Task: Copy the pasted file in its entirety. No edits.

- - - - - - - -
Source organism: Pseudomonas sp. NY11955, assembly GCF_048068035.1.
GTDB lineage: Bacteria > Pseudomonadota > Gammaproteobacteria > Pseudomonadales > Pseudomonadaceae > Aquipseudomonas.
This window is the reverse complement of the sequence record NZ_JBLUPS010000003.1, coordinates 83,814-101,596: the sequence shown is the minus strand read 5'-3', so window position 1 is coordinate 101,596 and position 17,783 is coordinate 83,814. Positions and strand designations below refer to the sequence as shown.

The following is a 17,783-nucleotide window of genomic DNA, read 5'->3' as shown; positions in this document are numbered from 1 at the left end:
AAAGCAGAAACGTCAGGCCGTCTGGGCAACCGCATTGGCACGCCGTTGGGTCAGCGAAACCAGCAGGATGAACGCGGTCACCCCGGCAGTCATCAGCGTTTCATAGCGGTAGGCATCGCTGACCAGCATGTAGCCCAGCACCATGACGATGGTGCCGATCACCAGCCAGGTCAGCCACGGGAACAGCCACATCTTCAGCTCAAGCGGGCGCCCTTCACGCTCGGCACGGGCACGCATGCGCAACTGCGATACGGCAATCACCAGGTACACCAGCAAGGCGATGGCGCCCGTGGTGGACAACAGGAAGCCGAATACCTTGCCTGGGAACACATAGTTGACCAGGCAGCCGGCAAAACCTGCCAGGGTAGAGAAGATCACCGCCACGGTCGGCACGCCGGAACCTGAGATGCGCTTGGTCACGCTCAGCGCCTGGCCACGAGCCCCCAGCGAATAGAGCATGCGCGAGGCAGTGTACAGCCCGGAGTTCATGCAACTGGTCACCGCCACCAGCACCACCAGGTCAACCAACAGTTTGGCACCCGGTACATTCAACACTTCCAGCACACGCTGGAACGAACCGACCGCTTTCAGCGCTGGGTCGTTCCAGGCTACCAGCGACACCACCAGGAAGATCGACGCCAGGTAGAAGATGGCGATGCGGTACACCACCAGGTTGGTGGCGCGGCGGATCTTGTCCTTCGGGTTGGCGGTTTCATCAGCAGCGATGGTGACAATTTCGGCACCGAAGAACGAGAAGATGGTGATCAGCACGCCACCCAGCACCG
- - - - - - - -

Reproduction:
Source organism: Pseudomonas sp. NY11955, assembly GCF_048068035.1.
GTDB lineage: Bacteria > Pseudomonadota > Gammaproteobacteria > Pseudomonadales > Pseudomonadaceae > Aquipseudomonas.
This window is the reverse complement of the sequence record NZ_JBLUPS010000003.1, coordinates 83,814-101,596: the sequence shown is the minus strand read 5'-3', so window position 1 is coordinate 101,596 and position 17,783 is coordinate 83,814. Positions and strand designations below refer to the sequence as shown.

The following is a 17,783-nucleotide window of genomic DNA, read 5'->3' as shown; positions in this document are numbered from 1 at the left end:
AAAGCAGAAACGTCAGGCCGTCTGGGCAACCGCATTGGCACGCCGTTGGGTCAGCGAAACCAGCAGGATGAACGCGGTCACCCCGGCAGTCATCAGCGTTTCATAGCGGTAGGCATCGCTGACCAGCATGTAGCCCAGCACCATGACGATGGTGCCGATCACCAGCCAGGTCAGCCACGGGAACAGCCACATCTTCAGCTCAAGCGGGCGCCCTTCACGCTCGGCACGGGCACGCATGCGCAACTGCGATACGGCAATCACCAGGTACACCAGCAAGGCGATGGCGCCCGTGGTGGACAACAGGAAGCCGAATACCTTGCCTGGGAACACATAGTTGACCAGGCAGCCGGCAAAACCTGCCAGGGTAGAGAAGATCACCGCCACGGTCGGCACGCCGGAACCTGAGATGCGCTTGGTCACGCTCAGCGCCTGGCCACGAGCCCCCAGCGAATAGAGCATGCGCGAGGCAGTGTACAGCCCGGAGTTCATGCAACTGGTCACCGCCACCAGCACCACCAGGTCAACCAACAGTTTGGCACCCGGTACATTCAACACTTCCAGCACACGCTGGAACGAACCGACCGCTTTCAGCGCTGGGTCGTTCCAGGCTACCAGCGACACCACCAGGAAGATCGACGCCAGGTAGAAGATGGCGATGCGGTACACCACCAGGTTGGTGGCGCGGCGGATCTTGTCCTTCGGGTTGGCGGTTTCATCAGCAGCGATGGTGACAATTTCGGCACCGAAGAACGAGAAGATGGTGATCAGCACGCCACCCAGCACCG